This project investigated key factors weighing on Syrian refugees (not) choosing to return home with using machine learning. It analysed the voluntary return of 103,090 Syrian refugees from 2015 to 2018 and compared their decision with millions of others in Iraq, Jordan and Lebanon who chose not to return. Furthermore, all results were compared with other refugee situations globally, such as Somali refugees in Kenya and Iraqi refugees in pre-war Syrian.
The AI-based analysis of this extensive data set allowed for comprehensive results of the return patterns of Syrian refugees. Generally, being a refugee is not always a “win-win” situation, as the improved security comes at the cost of lower quality of life and – especially for children and youth – with less educational development. Consequently, betterment of security and service access in Syria consistently leads to an increase in returns. Moreover, security in Syria will continue to deter refugees for return, also due to its collateral impact on service restoration efforts, such as forced conscription or arbitrary detainment of required work force. Overall, this project demonstrated how huge amounts of data can efficiently be analysed to identify refugees’ key decision criteria of whether they want to voluntarily return to Syria or not, and, moreover, to improve restauration efforts of the international community as well. This approach can be replicated to other refugee groups around the globe as well.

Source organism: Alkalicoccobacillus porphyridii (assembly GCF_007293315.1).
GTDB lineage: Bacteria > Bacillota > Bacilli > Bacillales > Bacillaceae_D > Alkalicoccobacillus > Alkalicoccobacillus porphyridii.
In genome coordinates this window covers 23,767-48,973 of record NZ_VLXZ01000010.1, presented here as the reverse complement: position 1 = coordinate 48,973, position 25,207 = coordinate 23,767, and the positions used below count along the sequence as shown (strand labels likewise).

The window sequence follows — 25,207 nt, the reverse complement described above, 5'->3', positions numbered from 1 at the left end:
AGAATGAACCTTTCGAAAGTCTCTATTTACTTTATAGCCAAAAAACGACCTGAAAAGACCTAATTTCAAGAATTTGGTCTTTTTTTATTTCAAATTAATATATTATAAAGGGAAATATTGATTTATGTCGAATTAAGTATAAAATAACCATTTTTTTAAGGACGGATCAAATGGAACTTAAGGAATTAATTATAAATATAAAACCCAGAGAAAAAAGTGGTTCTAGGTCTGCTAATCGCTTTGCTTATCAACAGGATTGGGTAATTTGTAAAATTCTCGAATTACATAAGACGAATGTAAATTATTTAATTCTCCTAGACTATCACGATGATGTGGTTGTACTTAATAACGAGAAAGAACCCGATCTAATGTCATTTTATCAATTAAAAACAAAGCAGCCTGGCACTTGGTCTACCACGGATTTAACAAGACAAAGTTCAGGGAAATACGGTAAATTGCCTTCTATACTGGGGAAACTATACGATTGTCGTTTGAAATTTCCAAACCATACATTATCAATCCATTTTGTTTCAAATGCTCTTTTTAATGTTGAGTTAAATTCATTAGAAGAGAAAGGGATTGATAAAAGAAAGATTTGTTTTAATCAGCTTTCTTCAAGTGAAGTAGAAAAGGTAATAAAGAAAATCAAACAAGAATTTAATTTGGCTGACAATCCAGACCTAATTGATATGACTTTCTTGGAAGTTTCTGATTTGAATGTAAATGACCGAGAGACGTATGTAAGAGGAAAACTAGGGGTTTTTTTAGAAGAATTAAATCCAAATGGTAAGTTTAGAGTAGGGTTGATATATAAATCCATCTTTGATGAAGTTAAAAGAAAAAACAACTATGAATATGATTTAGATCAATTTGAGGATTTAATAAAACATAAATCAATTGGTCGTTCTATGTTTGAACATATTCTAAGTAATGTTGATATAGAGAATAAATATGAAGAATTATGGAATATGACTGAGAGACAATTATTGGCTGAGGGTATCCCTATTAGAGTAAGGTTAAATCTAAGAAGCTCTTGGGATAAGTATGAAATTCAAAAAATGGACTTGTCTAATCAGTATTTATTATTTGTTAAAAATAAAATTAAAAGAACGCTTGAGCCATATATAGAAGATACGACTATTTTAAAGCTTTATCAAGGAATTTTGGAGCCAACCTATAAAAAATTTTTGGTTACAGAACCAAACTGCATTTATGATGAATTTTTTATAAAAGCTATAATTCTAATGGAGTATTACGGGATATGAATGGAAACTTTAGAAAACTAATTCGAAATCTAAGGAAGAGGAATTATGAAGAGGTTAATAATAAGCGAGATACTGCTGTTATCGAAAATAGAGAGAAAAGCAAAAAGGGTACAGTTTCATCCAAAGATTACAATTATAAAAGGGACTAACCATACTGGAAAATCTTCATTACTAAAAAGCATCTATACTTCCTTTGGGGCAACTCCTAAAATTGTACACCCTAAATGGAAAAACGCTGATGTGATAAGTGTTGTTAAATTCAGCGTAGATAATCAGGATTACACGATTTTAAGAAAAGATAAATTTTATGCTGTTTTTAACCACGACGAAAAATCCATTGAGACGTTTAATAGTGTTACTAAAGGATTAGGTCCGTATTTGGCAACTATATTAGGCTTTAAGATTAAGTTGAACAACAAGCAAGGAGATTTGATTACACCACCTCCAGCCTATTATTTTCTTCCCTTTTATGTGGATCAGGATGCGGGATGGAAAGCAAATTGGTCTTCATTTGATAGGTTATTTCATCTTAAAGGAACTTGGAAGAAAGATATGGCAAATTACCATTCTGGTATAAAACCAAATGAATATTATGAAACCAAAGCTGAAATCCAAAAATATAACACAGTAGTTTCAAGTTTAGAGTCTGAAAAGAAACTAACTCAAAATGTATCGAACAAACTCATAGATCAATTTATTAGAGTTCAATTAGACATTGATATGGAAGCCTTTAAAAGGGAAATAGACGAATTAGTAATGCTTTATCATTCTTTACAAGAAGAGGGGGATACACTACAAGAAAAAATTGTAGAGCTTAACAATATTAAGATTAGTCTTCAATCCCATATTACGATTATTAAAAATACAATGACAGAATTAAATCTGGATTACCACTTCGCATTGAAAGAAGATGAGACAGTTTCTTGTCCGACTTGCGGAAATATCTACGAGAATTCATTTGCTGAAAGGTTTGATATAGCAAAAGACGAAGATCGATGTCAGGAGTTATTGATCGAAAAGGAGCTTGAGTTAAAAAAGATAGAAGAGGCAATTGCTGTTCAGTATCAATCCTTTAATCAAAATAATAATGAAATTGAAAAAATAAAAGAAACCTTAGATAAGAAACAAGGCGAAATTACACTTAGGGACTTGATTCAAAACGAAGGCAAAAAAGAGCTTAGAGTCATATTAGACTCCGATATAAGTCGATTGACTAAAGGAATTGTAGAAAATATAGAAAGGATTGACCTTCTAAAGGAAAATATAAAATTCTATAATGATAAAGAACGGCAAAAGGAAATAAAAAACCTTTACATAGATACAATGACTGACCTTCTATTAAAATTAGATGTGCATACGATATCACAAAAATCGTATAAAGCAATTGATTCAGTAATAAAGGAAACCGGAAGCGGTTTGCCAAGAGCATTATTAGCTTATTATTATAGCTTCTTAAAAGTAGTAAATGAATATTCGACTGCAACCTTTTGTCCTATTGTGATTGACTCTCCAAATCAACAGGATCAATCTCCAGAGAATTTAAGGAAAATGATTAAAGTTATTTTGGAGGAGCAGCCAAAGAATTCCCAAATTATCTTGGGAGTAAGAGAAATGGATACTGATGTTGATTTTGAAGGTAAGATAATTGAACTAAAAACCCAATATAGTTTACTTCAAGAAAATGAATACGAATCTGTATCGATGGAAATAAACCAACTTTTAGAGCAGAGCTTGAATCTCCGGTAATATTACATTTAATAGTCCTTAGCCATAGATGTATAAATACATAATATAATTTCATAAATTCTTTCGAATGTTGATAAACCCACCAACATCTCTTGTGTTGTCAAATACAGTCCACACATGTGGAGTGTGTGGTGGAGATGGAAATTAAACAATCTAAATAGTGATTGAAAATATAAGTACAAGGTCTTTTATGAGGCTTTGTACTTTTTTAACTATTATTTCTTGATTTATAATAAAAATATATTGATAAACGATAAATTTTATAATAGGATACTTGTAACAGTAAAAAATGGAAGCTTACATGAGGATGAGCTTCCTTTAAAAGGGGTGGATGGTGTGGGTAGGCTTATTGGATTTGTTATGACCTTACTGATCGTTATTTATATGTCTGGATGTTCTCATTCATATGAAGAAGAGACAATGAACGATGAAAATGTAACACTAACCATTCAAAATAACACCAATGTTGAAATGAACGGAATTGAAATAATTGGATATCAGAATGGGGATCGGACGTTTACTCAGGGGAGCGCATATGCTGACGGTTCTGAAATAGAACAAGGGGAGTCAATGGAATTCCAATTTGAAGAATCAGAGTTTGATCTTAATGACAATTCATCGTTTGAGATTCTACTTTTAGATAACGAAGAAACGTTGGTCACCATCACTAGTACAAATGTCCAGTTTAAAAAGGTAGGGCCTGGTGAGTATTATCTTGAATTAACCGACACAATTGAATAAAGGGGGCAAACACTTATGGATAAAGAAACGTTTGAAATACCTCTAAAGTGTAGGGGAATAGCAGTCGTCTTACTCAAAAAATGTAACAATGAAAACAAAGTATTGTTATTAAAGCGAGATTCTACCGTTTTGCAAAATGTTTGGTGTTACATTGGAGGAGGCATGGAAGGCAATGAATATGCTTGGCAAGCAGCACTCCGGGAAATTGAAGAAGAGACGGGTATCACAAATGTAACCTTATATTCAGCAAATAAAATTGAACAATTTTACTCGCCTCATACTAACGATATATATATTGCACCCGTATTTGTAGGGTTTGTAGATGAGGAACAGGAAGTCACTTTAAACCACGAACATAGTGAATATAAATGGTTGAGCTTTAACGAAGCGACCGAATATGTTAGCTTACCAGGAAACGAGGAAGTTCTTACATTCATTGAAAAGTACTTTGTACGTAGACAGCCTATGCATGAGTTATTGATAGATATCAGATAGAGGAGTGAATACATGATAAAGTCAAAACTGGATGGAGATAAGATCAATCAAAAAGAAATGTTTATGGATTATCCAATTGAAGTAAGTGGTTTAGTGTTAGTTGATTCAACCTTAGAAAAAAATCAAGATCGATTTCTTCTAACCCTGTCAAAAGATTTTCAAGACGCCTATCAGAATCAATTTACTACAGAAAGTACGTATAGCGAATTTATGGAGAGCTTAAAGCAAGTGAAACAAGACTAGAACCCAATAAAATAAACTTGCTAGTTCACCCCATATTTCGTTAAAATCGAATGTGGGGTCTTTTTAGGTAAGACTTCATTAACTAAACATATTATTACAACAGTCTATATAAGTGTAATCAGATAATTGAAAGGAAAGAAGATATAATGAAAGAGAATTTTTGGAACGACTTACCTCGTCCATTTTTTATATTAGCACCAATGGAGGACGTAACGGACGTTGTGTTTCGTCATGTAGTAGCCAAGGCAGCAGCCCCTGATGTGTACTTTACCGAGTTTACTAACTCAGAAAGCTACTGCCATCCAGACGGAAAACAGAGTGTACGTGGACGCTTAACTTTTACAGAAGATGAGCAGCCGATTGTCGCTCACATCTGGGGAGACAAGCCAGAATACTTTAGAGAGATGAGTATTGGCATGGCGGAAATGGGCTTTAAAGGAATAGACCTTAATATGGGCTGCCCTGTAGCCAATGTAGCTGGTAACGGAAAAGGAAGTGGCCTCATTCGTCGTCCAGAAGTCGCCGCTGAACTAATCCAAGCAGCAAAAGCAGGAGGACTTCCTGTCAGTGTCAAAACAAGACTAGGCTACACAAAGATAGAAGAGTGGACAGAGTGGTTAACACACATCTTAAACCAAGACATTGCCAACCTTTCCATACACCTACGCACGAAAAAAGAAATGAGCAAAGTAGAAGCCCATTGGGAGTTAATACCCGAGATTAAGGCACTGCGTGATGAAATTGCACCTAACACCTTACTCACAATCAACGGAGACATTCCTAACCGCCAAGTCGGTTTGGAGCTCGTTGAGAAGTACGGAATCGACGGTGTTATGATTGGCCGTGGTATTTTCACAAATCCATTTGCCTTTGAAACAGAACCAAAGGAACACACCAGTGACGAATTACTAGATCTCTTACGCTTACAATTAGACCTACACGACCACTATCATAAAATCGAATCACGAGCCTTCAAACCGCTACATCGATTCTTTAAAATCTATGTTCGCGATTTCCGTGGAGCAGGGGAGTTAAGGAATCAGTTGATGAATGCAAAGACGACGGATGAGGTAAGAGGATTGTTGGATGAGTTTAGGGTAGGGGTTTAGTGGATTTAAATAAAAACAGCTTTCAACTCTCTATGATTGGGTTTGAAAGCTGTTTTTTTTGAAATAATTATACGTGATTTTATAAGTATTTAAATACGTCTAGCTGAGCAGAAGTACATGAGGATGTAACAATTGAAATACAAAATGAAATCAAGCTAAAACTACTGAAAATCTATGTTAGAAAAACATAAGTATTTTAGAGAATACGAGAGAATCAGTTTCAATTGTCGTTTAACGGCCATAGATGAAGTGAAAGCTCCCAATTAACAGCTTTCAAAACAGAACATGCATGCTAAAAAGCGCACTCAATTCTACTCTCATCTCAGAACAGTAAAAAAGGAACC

(Image: © World Bank)